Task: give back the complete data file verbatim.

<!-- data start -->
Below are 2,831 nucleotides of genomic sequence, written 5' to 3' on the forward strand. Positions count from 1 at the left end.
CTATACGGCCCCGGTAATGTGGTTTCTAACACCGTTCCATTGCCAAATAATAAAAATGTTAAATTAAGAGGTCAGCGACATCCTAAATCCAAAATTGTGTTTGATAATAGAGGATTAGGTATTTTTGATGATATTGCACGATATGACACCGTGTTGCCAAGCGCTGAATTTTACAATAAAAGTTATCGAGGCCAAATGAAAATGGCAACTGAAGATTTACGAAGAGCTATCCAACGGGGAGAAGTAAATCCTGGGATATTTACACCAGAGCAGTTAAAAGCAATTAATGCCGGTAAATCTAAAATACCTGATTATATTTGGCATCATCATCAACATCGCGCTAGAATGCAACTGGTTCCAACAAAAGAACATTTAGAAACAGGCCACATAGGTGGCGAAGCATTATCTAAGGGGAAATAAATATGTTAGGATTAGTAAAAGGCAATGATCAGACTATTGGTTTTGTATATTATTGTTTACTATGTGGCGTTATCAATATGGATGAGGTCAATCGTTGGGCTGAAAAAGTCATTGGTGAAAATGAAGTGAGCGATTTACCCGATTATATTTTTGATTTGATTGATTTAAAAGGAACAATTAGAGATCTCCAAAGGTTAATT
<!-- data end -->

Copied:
Below are 2,831 nucleotides of genomic sequence, written 5' to 3' on the forward strand. Positions count from 1 at the left end.
CTATACGGCCCCGGTAATGTGGTTTCTAACACCGTTCCATTGCCAAATAATAAAAATGTTAAATTAAGAGGTCAGCGACATCCTAAATCCAAAATTGTGTTTGATAATAGAGGATTAGGTATTTTTGATGATATTGCACGATATGACACCGTGTTGCCAAGCGCTGAATTTTACAATAAAAGTTATCGAGGCCAAATGAAAATGGCAACTGAAGATTTACGAAGAGCTATCCAACGGGGAGAAGTAAATCCTGGGATATTTACACCAGAGCAGTTAAAAGCAATTAATGCCGGTAAATCTAAAATACCTGATTATATTTGGCATCATCATCAACATCGCGCTAGAATGCAACTGGTTCCAACAAAAGAACATTTAGAAACAGGCCACATAGGTGGCGAAGCATTATCTAAGGGGAAATAAATATGTTAGGATTAGTAAAAGGCAATGATCAGACTATTGGTTTTGTATATTATTGTTTACTATGTGGCGTTATCAATATGGATGAGGTCAATCGTTGGGCTGAAAAAGTCATTGGTGAAAATGAAGTGAGCGATTTACCCGATTATATTTTTGATTTGATTGATTTAAAAGGAACAATTAGAGATCTCCAAAGGTTAATT